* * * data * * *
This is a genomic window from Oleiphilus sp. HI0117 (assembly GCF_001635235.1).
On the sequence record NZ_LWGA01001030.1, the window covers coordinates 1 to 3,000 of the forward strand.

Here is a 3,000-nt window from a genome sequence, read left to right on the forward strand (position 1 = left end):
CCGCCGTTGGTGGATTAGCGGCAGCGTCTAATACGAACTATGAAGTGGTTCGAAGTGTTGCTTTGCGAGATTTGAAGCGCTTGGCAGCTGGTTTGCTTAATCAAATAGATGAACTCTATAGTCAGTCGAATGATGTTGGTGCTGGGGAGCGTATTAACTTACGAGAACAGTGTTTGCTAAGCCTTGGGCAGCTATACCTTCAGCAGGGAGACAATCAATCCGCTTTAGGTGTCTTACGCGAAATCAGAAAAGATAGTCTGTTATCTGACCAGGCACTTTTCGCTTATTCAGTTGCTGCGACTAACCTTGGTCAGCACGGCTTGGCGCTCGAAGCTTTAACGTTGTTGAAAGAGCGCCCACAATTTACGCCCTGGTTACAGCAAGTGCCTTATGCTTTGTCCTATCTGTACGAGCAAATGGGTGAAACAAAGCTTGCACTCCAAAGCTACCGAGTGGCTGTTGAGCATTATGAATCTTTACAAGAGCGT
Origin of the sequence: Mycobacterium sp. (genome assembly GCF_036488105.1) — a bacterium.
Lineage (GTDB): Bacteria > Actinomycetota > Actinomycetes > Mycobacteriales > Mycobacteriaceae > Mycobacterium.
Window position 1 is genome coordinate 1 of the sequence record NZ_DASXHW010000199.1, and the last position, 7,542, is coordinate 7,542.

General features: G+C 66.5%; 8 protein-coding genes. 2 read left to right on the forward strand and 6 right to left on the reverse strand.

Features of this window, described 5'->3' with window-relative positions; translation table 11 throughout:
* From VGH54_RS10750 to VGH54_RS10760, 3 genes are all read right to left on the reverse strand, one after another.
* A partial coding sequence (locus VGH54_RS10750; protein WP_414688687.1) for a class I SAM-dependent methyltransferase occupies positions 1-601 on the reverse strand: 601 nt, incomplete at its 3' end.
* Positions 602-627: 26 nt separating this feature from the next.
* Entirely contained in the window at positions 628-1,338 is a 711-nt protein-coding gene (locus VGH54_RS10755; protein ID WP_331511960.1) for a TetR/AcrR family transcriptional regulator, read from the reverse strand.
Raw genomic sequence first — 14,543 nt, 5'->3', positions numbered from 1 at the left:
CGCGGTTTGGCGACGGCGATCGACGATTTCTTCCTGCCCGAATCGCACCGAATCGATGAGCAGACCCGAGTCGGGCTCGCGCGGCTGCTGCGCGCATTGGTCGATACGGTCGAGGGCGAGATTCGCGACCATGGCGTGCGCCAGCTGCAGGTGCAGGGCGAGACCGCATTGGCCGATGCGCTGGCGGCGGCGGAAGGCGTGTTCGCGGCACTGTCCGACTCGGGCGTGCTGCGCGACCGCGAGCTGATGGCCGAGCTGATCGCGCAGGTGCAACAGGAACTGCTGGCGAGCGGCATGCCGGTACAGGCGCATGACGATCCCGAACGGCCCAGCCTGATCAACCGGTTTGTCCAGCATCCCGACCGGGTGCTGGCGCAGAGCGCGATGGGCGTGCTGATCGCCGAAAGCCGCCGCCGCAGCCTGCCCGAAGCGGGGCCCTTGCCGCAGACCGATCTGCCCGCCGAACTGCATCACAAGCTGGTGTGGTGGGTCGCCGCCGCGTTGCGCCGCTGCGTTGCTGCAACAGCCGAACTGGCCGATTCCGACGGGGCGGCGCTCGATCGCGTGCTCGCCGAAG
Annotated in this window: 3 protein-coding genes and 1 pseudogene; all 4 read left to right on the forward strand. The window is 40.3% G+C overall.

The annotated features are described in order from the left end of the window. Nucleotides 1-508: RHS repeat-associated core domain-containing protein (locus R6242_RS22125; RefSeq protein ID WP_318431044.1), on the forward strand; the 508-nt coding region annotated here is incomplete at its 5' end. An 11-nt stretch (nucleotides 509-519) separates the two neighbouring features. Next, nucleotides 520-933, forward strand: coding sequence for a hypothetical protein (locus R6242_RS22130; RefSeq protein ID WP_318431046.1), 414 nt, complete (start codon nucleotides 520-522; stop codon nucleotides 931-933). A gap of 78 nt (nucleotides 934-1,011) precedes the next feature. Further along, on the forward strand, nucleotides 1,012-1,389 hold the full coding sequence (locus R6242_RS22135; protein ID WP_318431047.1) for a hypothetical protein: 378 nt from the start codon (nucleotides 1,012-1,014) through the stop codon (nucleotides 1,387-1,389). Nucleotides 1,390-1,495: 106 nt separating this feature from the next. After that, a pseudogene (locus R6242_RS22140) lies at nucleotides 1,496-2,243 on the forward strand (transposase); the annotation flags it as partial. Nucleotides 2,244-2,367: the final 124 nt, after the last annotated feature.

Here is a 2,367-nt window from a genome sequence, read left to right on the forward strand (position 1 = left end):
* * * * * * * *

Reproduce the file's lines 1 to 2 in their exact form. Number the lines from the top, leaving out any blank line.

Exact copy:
This is a genomic window from Oleiphilus sp. HI0117 (assembly GCF_001635235.1).
On the sequence record NZ_LWGA01001030.1, the window covers coordinates 1 to 3,000 of the forward strand.